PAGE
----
If you’ve taken Ozempic for weight loss or Wegovy for diabetes management, you may have noticed some of the more common side effects, such as nausea, vomiting, diarrhea and loss of appetite.
But many users have also reported a lesser-known reaction: vivid or intense dreams.
The medications, both semaglutides, appear to inject some added excitement (for better or worse) into some people’s sleeping hours.
One Ozempic user shared on Reddit that during the second and third weeks of taking the medication, she began having vivid dreams and nightmares.
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“Killing my cats, cheating on my husband, husband cheating on me. Old friends I haven’t spoken to in years in my dreams. So odd. I also had a dream so real I woke up and grabbed my phone to make sure it wasn’t real,” she said.
Another person wrote, “My dream tonight was that someone was attacking people in the mall and I tried to use some kind of portal or time travel to get out of there.”
Many also claim to be able to remember their dreams in startling detail after waking.
“Pretty much every night I remember them now and I used to just sleep like a rock and not remember anything,” one person said.
Animals coming back from the dead, a T-Rex dinosaur wandering through the house, drowning children and more — these are some of the intense dreams people have shared.
Hormone could play a role
These types of “crazy” dreams are not unique to Ozempic. They can be caused by a variety of factors, including changes in sleep patterns, stress, medications and medical conditions, according to Dr. Laura Purdy, a board-certified family medicine physician in Brentwood, Tennessee.
“Ozempic can affect the levels of certain hormones in the body, including glucagon-like peptide-1 (GLP-1).”
“However, some patients have reported that their dreams became more vivid or unusual after starting treatment with Ozempic,” she told Fox News Digital.
“One theory behind this side effect is that Ozempic can affect the levels of certain hormones in the body, including glucagon-like peptide-1 (GLP-1),” Purdy explained.
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“GLP-1 is a hormone that helps regulate appetite and blood sugar levels, and it is thought to play a role in sleep regulation as well.”
While there is no definitive explanation for why Ozempic might cause crazy dreams, Dr. Purdy said it’s important to note that the side effect is generally mild and does not pose a significant health risk.
“If you are experiencing crazy dreams while taking Ozempic, it is important to talk to your health care provider,” she recommended.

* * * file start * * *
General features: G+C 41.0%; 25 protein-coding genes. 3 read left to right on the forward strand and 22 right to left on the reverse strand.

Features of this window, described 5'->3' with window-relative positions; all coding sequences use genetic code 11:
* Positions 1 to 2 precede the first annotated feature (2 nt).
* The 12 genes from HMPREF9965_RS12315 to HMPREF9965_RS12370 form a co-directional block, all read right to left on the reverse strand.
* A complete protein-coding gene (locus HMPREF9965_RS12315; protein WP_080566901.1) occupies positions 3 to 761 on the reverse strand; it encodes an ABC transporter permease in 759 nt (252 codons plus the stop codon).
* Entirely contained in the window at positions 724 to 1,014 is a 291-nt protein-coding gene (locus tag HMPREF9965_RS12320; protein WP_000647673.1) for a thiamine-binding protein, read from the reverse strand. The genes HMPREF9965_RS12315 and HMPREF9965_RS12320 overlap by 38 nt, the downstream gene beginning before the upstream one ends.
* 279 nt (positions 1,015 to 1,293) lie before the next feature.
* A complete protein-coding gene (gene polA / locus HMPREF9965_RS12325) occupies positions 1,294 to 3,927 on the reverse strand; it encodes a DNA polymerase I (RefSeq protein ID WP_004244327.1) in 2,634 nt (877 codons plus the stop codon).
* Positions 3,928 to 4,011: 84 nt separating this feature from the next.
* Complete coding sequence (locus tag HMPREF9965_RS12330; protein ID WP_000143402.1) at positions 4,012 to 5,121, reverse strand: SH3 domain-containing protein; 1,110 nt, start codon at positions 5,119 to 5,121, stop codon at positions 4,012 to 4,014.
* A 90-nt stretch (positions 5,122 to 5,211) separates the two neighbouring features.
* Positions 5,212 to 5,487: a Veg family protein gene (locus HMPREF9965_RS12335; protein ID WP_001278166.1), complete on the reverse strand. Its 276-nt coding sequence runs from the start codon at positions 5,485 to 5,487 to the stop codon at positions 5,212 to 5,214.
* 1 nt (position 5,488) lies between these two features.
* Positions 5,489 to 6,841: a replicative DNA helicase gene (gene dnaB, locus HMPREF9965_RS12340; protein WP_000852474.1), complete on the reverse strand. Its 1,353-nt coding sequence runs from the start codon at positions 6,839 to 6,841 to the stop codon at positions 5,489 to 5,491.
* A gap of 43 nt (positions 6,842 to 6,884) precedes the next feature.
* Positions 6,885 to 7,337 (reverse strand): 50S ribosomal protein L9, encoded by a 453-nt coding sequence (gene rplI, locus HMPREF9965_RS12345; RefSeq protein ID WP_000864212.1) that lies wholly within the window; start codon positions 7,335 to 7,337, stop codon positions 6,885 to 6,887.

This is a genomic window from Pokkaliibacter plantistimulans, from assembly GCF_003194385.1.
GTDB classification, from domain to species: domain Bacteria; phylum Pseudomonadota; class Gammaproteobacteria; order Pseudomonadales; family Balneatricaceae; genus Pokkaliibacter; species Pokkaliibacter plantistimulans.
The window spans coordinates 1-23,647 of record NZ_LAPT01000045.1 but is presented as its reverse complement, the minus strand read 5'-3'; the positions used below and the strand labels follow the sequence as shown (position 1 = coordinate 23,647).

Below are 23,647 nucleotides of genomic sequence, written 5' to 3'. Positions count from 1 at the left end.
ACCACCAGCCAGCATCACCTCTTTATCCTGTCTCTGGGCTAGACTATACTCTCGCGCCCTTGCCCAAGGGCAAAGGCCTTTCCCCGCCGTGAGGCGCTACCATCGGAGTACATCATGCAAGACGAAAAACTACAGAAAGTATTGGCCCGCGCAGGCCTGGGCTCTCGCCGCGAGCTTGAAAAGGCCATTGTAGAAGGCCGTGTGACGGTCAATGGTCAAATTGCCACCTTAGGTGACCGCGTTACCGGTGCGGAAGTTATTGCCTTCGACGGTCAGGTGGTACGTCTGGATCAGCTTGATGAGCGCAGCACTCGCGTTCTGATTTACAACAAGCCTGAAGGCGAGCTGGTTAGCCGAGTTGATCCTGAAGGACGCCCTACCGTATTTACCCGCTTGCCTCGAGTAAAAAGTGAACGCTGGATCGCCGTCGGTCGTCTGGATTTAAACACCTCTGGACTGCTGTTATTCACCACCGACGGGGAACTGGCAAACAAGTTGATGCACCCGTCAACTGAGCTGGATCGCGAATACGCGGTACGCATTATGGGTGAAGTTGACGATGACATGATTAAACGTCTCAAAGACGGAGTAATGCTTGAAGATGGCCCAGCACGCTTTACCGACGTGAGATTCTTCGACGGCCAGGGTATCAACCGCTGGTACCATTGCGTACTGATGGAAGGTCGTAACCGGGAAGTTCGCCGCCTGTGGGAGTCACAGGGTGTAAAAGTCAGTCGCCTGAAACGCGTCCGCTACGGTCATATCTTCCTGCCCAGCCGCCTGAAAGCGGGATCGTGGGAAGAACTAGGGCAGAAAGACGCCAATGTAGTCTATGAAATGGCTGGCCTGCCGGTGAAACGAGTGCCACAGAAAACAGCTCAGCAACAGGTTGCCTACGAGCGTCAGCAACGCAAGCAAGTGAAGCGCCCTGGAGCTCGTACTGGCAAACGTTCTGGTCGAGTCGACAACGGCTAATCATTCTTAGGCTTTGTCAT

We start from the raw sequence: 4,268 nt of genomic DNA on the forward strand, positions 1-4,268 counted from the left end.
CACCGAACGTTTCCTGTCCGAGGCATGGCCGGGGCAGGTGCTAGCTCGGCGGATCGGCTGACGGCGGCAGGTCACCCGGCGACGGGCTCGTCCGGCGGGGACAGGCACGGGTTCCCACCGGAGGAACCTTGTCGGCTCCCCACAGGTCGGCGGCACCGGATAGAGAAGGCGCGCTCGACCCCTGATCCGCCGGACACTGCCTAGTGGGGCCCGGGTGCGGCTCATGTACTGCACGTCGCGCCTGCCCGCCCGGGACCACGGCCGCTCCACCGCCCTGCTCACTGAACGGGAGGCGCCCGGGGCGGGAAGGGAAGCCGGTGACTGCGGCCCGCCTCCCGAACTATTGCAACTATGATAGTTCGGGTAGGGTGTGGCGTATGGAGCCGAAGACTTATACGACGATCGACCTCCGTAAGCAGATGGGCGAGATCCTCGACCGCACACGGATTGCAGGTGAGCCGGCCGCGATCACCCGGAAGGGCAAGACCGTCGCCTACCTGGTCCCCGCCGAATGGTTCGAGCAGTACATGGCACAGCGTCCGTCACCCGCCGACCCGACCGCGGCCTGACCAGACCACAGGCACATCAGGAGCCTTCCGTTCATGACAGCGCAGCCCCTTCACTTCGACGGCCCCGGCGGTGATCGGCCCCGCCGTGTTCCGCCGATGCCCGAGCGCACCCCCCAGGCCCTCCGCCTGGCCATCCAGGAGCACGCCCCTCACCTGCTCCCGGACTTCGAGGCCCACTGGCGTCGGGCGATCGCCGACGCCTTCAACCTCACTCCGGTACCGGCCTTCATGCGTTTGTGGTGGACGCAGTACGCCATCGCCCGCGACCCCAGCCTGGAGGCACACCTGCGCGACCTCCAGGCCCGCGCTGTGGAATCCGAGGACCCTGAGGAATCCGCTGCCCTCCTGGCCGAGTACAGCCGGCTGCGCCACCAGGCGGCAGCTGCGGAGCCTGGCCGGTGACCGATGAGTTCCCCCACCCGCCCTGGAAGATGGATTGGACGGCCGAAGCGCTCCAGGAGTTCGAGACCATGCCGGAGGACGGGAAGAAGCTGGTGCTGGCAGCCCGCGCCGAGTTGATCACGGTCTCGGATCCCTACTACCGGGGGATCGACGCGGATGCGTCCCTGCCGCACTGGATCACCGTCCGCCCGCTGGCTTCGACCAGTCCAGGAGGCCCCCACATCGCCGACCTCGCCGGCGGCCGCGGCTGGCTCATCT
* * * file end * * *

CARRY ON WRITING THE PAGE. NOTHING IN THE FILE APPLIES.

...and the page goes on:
Doctors “may be able to adjust your dosage or recommend other strategies to help manage this side effect.”
In addition to the more common side effects of nausea, vomiting, diarrhea and constipation, in rare cases semaglutides can cause more severe issues, such as pancreatitis or thyroid cancer, the doctor warned.
“It is important to monitor your symptoms closely and notify your health care professional,” Purdy said.
Dreams not listed as side effect
Those who are interested in taking Ozempic or Wegovy and are reading the “official” list of potential side effects won’t see anything noted there about dreams.
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“‘Abnormal dreams’ was not a commonly reported adverse event during the clinical development programs of Ozempic or Wegovy, and therefore is not listed as a potential side effect in the product prescribing information of these two medicines,” said Allison Schneider, director of media relations and issues management for Novo Nordisk, the New Jersey-based company that makes the medications, in a statement to Fox News Digital.
During the clinical trial program, Schneider said the rate of reports of “abnormal dreams” was <0.1 per 100 patient-years of exposure.
(If 20 patients participated in a study on semaglutide use for five years, the study would have involved 100 patient-years.)
“It is not possible to establish a cause-effect relationship between the products and the adverse event.”
In later reports received by Novo Nordisk in 2022, Schneider said that “abnormal dreams” were reported.
“However, since these adverse events are reported voluntarily from a population of uncertain size, it is not possible to reliably estimate their frequency,” she told Fox News Digital.
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“Novo Nordisk does not have all information pertaining to the patients’ treatment plans, concomitant medications and medical conditions,” she also said.
“Therefore, it is not possible to establish a cause-effect relationship between the products and the adverse event in question.”